In this blog article, I will analyse the meaning of innovation by the example of a medical pill against headache, first from the narrow perspective of industrial paradigm, and then from the broad perspective of ecological paradigm.
Let’s see some mainstream definitions of innovation:
“Innovation in its modern meaning is a new idea, creative thoughts, new imaginations in form of device or method. Innovation is often also viewed as the application of better solutions that meet new requirements, unarticulated needs, or existing market needs.” Source: Wikipedia
“The process of translating an idea or invention into a good or service that creates value or for which customers will pay. To be called an innovation, an idea must be replicable at an economical cost and must satisfy a specific need.” Source: Business Dictionary
Assume, I have developed a medical pill which is effective against a certain kind of headache, with no or negligible side-affects. Can I call it an innovation?
No, not yet; I need to first do a market research to check. If there is a similar pill, I can’t call it an innovation.
Assume, I have done a market research thoroughly, and ascertained that there is not a similar pill produced by any other person or organisation. Can I now call it an innovation?
From the perspective of industrial paradigm yes, from the perspective of ecological paradigm no, not yet.
The perspective of industrial paradigm is limited to human production, and in most cases, even more narrowly to monetary human production; only human-made goods and services that are sold on the market for money. For the humancentric, mechanistic and reductionist worldview of industrial paradigm nature is not a producer.
If you couldn’t find a similar product on the market, your product is an innovation for the industrial paradigm. Non-monetary products and services of nature are not visible to industrial paradigm.
But ecological paradigm looks further: Are there any non-monetary solutions of nature, like traditional medicines to this kind of headache? For example, are there any medicinal plants that are (or were) known and used against the same kind of headache by some societies?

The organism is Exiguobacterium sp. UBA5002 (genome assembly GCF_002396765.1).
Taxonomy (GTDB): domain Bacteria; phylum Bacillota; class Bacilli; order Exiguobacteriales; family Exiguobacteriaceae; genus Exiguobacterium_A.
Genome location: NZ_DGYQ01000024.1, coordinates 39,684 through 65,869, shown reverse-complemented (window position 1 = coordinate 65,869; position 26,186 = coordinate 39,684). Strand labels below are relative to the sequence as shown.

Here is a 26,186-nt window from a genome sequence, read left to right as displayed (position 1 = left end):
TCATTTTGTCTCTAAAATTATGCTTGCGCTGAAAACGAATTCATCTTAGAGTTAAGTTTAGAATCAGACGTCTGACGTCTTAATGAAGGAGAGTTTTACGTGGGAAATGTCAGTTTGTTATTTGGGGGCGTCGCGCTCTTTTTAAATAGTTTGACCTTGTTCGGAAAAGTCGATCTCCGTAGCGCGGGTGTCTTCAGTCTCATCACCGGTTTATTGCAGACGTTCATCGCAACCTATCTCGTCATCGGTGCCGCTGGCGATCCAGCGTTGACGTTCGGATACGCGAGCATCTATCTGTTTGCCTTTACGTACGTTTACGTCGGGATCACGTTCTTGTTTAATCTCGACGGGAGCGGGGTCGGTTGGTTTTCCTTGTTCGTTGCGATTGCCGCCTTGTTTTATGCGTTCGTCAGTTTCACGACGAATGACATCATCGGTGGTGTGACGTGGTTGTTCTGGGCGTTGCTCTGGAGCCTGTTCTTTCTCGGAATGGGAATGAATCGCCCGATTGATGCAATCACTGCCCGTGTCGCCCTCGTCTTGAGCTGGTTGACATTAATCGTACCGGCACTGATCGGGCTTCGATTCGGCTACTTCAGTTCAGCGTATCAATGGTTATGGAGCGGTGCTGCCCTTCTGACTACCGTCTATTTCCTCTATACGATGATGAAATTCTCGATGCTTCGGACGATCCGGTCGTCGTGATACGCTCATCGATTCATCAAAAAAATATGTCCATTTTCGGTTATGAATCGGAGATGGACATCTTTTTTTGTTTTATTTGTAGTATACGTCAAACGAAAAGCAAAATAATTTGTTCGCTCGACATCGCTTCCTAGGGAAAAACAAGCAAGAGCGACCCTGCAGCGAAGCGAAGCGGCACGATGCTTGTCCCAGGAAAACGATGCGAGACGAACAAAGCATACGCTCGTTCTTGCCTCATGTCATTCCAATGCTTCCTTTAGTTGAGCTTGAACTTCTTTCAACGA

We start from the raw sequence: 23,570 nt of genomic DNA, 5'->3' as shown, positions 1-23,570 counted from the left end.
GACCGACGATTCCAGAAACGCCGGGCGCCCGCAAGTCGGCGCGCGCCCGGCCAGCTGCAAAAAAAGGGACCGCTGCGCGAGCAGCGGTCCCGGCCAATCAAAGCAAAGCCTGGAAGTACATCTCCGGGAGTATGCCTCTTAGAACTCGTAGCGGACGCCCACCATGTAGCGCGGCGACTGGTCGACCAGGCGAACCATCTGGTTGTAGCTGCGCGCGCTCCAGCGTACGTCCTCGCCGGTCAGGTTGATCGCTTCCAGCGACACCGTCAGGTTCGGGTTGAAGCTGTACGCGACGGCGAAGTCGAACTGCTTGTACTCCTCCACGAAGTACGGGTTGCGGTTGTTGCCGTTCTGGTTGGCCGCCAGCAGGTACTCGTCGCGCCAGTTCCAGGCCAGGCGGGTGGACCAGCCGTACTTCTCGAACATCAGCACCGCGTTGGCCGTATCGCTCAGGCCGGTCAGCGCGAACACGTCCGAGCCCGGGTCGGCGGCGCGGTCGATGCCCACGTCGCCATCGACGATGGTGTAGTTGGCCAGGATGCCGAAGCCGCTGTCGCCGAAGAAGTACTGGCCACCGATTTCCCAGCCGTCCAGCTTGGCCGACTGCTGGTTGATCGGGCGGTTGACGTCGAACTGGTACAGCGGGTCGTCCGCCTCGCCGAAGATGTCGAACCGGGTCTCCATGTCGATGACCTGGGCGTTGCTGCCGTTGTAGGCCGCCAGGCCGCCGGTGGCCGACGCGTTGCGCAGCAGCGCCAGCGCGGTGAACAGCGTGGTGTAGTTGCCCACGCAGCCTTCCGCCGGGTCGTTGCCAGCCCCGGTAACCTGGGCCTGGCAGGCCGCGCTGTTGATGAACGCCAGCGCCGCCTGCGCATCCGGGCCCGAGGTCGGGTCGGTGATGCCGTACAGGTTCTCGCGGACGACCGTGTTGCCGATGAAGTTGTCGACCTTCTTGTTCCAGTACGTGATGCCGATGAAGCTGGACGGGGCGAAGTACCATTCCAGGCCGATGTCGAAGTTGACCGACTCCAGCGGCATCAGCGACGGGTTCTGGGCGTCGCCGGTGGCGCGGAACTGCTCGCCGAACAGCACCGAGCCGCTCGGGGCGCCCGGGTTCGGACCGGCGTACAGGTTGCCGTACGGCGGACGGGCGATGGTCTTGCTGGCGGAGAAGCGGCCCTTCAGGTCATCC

Assume, I have examined all known medicinal plants, and all societies of the world, and couldn’t find a treatment for this kind of headache. Can I now call my pill an innovation from the perspective of ecological paradigm?
Yes, but only partially.
Because, I haven’t yet investigated the causes of this headache. Maybe there are some practices like nutritional habits, lifestyle, regular use of some medicinal plants, regular exercise, clean environment and so on, that will prevent the occurrence of such headaches. Maybe preventive nutrition and lifestyle would as a fundamental solution permanently eradicate such headache, and therefore the necessity for such pills.
So, I can’t sell any pills if there is an already known preventive solution which permanently eradicates the need for any medicine. This is the drawback of ecological paradigm from the perspective of a greedy company that wants to earn money at all costs. If the company had a choice in shaping the minds of a society, it would certainly prefer industrial paradigm to ecological paradigm.
One of the primary characteristics of the industrial paradigm, and mainstream (neoclassical) economics shaped by this paradigm, is that, it does not take into account the historical and evolutionary developments that create a need. As a consequence, it doesn’t ask the simple question “why do we have such a need?” Instead, it asks directly “how can we satisfy this need?”
So, instead of looking for fundamental solutions that would solve a problem permanently and sustainably, industrial paradigm seeks for superficial and short-term solutions, like a doctor who tries to heal symptoms rather than underlying causes of a disease.
For example, developing and selling expensive cancer drugs rather than eliminating the causes of cancer like industrial pollution, pesticides and junk food… As you can imagine, there is not much money in cancer prevention, but there is lots of money in selling cancer drugs.
The innovation concept of industrial paradigm requires only the knowledge of markets, products and companies (i.e. scope of mainstream economics). The innovation concept of ecological paradigm requires however a much broader knowledge including the sciences of nature & human like anthropology, biology, ecology, evolution and sociology.
The fact that the industrial paradigm does not question the historical and evolutionary causes of problems or needs, can be partially explained with the mechanistic and reductionist worldview of this paradigm.
Typically, the outcomes (outputs) of a machine are almost directly and immediately linked to its input factors. So, one wouldn’t expect to find inside a machine complex internal cycles or a complex web of inter-relationships, that would make the identification of the real causes of problems very difficult. In other words, with a mechanistic and reductionist mindset, one would tend to confuse real causes with the symptoms on the surface, by simply overlooking the complex web of causes and consequences.
Another reason of this shallowness could be the modern industrial education (generally too deficient in philosophy, ecology, literature and fine arts to foster imagination and empathy) that praises extreme technical specialization, which often comes at the cost of losing the ability to see the complete picture.
Written by: Tunç Ali Kütükçüoğlu, August 2019